Special Issue "Recent Breakthroughs in Technetium Chemistry"
Deadline for manuscript submissions: 31 August 2019.
The first ever discovered artificial element, technetium, has played a pivotal role in promoting the growth and remarkable success of nuclear diagnostic imaging in the past decades. Actually, a group of radiopharmaceuticals labelled with the gamma-emitting radioisotope technetium-99m are still employed as standard imaging agents in the routine clinical practice of different medical specialties, ranging from cardiology to oncology, for the diagnosis of a number of diseases. Despite current overwhelming emphasis on positron emission tomography (PET), it is interesting to note that one of the first-line approaches for the assessment of coronary artery disease (CAD) is still based on the use of technetium-99m myocardial imaging agents, the impact of PET tracers in this field being still limited. It is easy to recognize that the most important reason for this long-lasting success of technetium-99m radiopharmaceuticals resides in the richness of the chemistry of this transition element. Only the existence of a multitude of stable chemical motifs and structural arrangements for technetium complexes has allowed investigation of the biological and diagnostic properties of a large spectrum of coordination compounds and eventually the discovery of useful imaging agents. Thus, the study of the inorganic chemistry of technetium has been at the root of the success of this class of radiopharmaceuticals.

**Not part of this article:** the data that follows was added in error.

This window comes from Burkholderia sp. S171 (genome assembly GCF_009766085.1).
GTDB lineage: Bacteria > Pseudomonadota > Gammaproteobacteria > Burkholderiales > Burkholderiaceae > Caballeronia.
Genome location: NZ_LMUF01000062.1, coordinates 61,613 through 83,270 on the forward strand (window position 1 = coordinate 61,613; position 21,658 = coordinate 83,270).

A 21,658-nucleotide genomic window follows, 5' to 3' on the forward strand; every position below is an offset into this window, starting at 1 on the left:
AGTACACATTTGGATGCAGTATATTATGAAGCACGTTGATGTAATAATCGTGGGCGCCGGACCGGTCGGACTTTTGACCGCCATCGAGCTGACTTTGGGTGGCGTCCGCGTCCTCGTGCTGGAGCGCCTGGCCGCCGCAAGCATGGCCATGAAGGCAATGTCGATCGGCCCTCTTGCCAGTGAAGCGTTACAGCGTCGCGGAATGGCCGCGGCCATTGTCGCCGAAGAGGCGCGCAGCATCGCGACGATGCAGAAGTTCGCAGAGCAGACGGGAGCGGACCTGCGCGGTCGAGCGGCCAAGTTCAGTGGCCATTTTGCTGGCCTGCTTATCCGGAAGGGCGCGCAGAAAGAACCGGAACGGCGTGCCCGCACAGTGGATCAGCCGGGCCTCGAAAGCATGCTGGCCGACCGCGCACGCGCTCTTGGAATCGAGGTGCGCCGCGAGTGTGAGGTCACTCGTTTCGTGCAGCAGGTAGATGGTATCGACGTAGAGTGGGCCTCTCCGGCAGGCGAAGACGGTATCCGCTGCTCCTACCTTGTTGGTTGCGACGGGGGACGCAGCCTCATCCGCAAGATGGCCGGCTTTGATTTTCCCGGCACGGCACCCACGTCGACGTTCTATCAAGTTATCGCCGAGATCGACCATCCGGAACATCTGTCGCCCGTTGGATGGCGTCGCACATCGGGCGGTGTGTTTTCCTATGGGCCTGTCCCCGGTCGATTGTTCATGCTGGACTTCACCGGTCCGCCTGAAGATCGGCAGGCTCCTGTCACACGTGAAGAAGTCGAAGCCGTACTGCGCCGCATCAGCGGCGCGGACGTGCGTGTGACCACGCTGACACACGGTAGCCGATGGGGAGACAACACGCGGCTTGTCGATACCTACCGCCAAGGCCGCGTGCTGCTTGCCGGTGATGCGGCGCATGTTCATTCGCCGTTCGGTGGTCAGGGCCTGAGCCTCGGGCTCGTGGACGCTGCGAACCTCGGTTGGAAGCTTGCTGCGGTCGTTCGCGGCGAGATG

Today, we are at the verge of a new era for technetium-99m radiopharmaceuticals after many years of obscurity. New outstanding technological developments are progressively narrowing the gap between single photon emission tomography (SPECT) and PET. Ultra-fast SPECT cameras with sub-millimetre resolutions are expected to replace old cameras, thus opening tantalizing clinical opportunities for technetium-99m diagnostic agents. In this scenario, in order to fully exploit the huge potential of these new technologies, unprecedented categories of technetium complexes might be required. Therefore, it seems worthy to review the status of technetium chemistry and to summarize the most remarkable results that have been unearthed during the last years. The aim of this Special Issue is to collect a number of contributions that can illustrate the still-flourishing field of technetium coordination chemistry and its applications to diagnostic medicine.
Prof. Dr. Adriano Duatti
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- coordination complexes
- technetium chemistry
- metallic functional groups
- imaging agents